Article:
In September, the U.K.’s Department for Digital, Media, Culture and Sport released a consultation document about the future of data protection law in the U.K.
The consultation proposes a raft of changes to the U.K.’s data protection law. Some are small changes and clarifications intended to resolve uncertainties in the EU General Data Protection Regulation’s drafting, while others are fundamental reforms to the operation of the U.K.’s data protection laws and the obligations and protections they bring. All organizations operating in the U.K. should be interested in potential changes to:
- Data subject rights (to make them less burdensome).
- Accountability (potentially burdensome).
- Data transfers (significantly more flexibility).
- E-privacy (possibly helpful, although proposals not clearly articulated).
There are also proposals of significant interest to those involved in research and AI, and reforms on the powers and governance of the Information Commissioner’s Office, the supervisory authority.
The consultation is open to all respondents until Nov 19. The DCMS document sets out structured questions on each of the proposed changes and encourages respondents to provide their own views and experiences on the challenges and possible solutions the U.K.’s current regime presents. Below, we summarize the main changes proposed in the consultation document, with a color coding showing the degree of change to the U.K.’s existing data protection compliance framework. Green means a proposal makes no significant change to existing legal framework, amber a medium change and red a significant change.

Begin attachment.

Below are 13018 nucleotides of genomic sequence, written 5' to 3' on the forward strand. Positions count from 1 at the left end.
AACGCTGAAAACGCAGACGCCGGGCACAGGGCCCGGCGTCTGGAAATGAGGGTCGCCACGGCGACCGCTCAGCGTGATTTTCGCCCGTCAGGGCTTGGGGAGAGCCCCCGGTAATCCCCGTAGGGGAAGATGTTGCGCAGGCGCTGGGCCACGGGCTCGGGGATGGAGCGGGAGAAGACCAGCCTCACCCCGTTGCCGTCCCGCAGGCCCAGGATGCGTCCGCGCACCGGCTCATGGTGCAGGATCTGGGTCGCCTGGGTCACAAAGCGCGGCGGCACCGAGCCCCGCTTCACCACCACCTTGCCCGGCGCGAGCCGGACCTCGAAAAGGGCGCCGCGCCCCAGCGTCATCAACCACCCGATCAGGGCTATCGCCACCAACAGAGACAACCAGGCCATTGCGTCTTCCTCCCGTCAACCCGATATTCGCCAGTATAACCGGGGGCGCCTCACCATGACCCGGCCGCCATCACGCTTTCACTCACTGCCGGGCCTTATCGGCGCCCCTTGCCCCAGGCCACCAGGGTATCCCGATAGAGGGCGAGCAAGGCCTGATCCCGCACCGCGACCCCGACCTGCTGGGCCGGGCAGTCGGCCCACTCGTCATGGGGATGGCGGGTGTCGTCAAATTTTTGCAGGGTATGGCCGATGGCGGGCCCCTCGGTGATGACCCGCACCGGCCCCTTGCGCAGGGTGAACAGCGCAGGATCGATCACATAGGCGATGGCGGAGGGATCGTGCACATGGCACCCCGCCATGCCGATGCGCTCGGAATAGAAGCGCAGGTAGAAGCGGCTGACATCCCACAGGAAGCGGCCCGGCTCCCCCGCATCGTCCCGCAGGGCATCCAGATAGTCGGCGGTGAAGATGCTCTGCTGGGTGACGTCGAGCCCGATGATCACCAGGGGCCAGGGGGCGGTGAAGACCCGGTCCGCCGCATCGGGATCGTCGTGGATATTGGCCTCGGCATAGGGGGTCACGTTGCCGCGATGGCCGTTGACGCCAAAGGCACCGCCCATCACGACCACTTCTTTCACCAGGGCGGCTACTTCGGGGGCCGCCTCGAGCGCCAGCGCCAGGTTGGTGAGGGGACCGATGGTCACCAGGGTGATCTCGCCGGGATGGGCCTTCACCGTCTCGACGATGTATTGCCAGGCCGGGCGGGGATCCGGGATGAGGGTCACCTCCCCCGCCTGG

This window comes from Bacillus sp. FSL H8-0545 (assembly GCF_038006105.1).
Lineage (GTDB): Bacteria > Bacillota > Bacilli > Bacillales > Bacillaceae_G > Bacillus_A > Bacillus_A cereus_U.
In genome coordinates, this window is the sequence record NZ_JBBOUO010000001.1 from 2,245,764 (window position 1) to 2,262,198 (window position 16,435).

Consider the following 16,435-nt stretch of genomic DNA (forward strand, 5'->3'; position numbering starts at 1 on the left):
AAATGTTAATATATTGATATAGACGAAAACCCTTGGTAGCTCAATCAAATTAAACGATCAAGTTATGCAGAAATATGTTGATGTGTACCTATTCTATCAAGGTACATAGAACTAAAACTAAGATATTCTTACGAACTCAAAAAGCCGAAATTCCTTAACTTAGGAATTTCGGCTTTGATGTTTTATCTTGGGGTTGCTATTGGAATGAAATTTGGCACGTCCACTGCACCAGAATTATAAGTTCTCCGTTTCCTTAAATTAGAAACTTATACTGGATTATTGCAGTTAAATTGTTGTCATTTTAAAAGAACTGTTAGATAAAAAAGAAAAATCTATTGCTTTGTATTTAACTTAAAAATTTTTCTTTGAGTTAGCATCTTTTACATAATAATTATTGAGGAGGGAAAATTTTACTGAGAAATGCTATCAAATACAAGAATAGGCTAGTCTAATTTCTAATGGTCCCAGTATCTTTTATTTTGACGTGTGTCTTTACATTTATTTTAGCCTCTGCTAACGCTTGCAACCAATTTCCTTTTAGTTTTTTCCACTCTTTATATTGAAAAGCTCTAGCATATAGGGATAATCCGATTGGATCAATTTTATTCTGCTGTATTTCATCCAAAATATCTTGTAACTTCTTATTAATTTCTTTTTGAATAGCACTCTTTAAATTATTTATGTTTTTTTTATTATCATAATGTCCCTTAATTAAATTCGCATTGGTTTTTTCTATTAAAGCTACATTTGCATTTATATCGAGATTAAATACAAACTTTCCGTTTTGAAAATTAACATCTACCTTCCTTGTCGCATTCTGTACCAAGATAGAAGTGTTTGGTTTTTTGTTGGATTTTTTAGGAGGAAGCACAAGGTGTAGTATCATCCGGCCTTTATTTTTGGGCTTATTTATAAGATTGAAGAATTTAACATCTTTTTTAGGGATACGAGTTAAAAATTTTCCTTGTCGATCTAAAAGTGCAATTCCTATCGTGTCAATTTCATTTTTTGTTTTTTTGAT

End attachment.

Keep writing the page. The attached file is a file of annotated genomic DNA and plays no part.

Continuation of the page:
Data subject rights
This proposal will be welcomed by controllers in the U.K. Many organizations have felt the burden of “weaponized DSARs” and the introduction of a cost limit would reduce this burden. The suggestion made by DCMS is that this should be based on the existing and well-established regime under the Freedom of Information Act, which allows public authorities to refuse freedom of information requests that cost more than 450 - 600 pounds (depending on the type of organization). Interested parties wishing to respond to the consultation should consider submitting information about what the cost limit should be, or criteria used to establish it. A sliding scale depending on turnover and sector may be a good model.
The departure from the existing GDPR framework for accountability is puzzling. DCMS’s stated reason for the proposed reform is that current accountability obligations place a “disproportionate administrative burden” on organizations, yet its proposals involve replacing existing accountability requirements with other very similar (and no less burdensome) obligations. With the exception of the higher threshold for breach reporting, all other accountability requirements have been replaced with a different compliance requirement, often with the choice of the format left to organizations. This would likely create more work for organizations, which would need to assess whether their existing GDPR documentation matched the new U.K. requirements. For example, there is a suggestion that GDPR data protection officers could not serve as the person responsible for the privacy management program (as the independence they require for GDPR purposes would — implicitly — disqualify them from this new role), so that an organization that chose to retain its DPO would need to appoint an additional data protection professional (164). The proposals seem to diverge from the GDPR without providing any discernible benefit to organizations in the U.K.